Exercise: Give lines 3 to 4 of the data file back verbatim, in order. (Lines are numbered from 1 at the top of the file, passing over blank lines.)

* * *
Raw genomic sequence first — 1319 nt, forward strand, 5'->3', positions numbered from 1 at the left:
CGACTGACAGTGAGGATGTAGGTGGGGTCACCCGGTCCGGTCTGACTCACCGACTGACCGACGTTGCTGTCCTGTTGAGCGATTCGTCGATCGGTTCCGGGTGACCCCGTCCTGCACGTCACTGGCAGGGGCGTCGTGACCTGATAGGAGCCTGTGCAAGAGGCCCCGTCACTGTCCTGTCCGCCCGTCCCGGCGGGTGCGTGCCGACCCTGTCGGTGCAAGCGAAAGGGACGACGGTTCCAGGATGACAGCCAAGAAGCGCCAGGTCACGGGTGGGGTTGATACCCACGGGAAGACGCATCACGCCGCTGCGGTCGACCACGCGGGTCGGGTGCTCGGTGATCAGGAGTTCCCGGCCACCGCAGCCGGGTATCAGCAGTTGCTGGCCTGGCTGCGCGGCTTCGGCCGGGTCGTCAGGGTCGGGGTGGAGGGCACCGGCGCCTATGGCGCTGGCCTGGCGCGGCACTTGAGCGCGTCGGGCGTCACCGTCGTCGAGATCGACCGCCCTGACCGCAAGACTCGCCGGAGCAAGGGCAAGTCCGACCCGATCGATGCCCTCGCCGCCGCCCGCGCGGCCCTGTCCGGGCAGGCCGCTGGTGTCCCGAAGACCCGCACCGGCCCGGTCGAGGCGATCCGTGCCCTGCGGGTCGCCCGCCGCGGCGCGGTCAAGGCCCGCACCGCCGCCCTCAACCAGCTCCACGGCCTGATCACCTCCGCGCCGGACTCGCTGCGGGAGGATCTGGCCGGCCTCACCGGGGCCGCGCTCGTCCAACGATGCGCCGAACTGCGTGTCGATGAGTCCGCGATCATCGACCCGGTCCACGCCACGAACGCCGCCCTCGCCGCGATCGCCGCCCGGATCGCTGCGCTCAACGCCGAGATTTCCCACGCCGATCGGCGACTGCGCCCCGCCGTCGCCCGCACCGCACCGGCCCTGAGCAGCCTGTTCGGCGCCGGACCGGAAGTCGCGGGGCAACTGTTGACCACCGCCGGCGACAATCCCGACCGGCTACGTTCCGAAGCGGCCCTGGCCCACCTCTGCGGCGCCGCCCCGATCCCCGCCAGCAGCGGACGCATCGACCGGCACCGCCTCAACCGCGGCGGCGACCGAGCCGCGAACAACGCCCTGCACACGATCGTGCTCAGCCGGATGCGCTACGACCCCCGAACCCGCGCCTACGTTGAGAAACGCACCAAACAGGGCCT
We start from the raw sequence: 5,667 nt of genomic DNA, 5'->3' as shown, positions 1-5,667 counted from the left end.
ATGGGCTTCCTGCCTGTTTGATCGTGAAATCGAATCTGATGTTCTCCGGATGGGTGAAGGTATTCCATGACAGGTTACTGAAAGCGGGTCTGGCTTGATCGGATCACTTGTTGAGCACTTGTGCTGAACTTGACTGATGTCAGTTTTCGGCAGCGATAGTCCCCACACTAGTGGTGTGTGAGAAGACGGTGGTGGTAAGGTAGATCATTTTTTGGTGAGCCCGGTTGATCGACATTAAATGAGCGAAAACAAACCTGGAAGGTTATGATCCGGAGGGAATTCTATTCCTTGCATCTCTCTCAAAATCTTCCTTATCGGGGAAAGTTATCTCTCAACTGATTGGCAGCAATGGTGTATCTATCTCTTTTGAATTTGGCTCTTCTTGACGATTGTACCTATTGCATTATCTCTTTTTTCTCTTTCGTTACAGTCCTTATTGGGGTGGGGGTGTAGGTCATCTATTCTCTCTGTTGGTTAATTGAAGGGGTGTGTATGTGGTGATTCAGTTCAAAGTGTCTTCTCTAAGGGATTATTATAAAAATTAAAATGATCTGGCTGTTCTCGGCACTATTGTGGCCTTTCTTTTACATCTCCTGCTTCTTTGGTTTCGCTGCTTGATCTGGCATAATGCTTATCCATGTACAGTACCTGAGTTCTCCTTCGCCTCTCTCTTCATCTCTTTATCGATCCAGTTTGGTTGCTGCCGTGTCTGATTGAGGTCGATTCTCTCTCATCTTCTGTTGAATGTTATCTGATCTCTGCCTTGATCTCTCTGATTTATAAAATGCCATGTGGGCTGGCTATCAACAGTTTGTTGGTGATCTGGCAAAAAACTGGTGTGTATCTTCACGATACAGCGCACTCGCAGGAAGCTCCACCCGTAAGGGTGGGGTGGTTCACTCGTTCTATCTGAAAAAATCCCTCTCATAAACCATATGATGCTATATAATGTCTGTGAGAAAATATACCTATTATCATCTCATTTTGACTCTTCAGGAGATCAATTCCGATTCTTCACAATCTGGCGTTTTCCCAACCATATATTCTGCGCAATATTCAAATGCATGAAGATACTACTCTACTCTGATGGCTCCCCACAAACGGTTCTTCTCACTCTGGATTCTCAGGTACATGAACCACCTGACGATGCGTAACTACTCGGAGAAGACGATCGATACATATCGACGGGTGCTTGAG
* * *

We start from the raw sequence: 5,667 nt of genomic DNA, 5'->3' as shown, positions 1-5,667 counted from the left end.
ATGGGCTTCCTGCCTGTTTGATCGTGAAATCGAATCTGATGTTCTCCGGATGGGTGAAGGTATTCCATGACAGGTTACTGAAAGCGGGTCTGGCTTGATCGGATCACTTGTTGAGCACTTGTGCTGAACTTGACTGATGTCAGTTTTCGGCAGCGATAGTCCCCACACTAGTGGTGTGTGAGAAGACGGTGGTGGTAAGGTAGATCATTTTTTGGTGAGCCCGGTTGATCGACATTAAATGAGCGAAAACAAACCTGGAAGGTTATGATCCGGAGGGAATTCTATTCCTTGCATCTCTCTCAAAATCTTCCTTATCGGGGAAAGTTATCTCTCAACTGATTGGCAGCAATGGTGTATCTATCTCTTTTGAATTTGGCTCTTCTTGACGATTGTACCTATTGCATTATCTCTTTTTTCTCTTTCGTTACAGTCCTTATTGGGGTGGGGGTGTAGGTCATCTATTCTCTCTGTTGGTTAATTGAAGGGGTGTGTATGTGGTGATTCAGTTCAAAGTGTCTTCTCTAAGGGATTATTATAAAAATTAAAATGATCTGGCTGTTCTCGGCACTATTGTGGCCTTTCTTTTACATCTCCTGCTTCTTTGGTTTCGCTGCTTGATCTGGCATAATGCTTATCCATGTACAGTACCTGAGTTCTCCTTCGCCTCTCTCTTCATCTCTTTATCGATCCAGTTTGGTTGCTGCCGTGTCTGATTGAGGTCGATTCTCTCTCATCTTCTGTTGAATGTTATCTGATCTCTGCCTTGATCTCTCTGATTTATAAAATGCCATGTGGGCTGGCTATCAACAGTTTGTTGGTGATCTGGCAAAAAACTGGTGTGTATCTTCACGATACAGCGCACTCGCAGGAAGCTCCACCCGTAAGGGTGGGGTGGTTCACTCGTTCTATCTGAAAAAATCCCTCTCATAAACCATATGATGCTATATAATGTCTGTGAGAAAATATACCTATTATCATCTCATTTTGACTCTTCAGGAGATCAATTCCGATTCTTCACAATCTGGCGTTTTCCCAACCATATATTCTGCGCAATATTCAAATGCATGAAGATACTACTCTACTCTGATGGCTCCCCACAAACGGTTCTTCTCACTCTGGATTCTCAGGTACATGAACCACCTGACGATGCGTAACTACTCGGAGAAGACGATCGATACATATCGACGGGTGCTTGAG